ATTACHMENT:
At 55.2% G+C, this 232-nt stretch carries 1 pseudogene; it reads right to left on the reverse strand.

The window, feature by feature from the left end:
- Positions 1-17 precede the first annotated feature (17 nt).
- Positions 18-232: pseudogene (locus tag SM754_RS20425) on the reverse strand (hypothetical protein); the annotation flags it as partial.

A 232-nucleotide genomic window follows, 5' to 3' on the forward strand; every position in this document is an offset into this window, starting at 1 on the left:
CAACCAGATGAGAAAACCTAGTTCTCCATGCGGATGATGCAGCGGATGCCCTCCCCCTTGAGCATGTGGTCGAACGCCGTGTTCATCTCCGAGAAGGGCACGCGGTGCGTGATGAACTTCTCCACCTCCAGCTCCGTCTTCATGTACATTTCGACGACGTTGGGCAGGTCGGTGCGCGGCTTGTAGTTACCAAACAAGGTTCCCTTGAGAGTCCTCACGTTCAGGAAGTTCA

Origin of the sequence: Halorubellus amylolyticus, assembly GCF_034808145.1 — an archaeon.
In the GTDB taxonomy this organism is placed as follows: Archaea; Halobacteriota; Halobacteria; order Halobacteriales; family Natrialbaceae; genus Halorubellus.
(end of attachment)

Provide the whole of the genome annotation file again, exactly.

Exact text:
At 55.2% G+C, this 232-nt stretch carries 1 pseudogene; it reads right to left on the reverse strand.

The window, feature by feature from the left end:
- Positions 1-17 precede the first annotated feature (17 nt).
- Positions 18-232: pseudogene (locus tag SM754_RS20425) on the reverse strand (hypothetical protein); the annotation flags it as partial.

A 232-nucleotide genomic window follows, 5' to 3' on the forward strand; every position in this document is an offset into this window, starting at 1 on the left:
CAACCAGATGAGAAAACCTAGTTCTCCATGCGGATGATGCAGCGGATGCCCTCCCCCTTGAGCATGTGGTCGAACGCCGTGTTCATCTCCGAGAAGGGCACGCGGTGCGTGATGAACTTCTCCACCTCCAGCTCCGTCTTCATGTACATTTCGACGACGTTGGGCAGGTCGGTGCGCGGCTTGTAGTTACCAAACAAGGTTCCCTTGAGAGTCCTCACGTTCAGGAAGTTCA

Origin of the sequence: Halorubellus amylolyticus, assembly GCF_034808145.1 — an archaeon.
In the GTDB taxonomy this organism is placed as follows: Archaea; Halobacteriota; Halobacteria; order Halobacteriales; family Natrialbaceae; genus Halorubellus.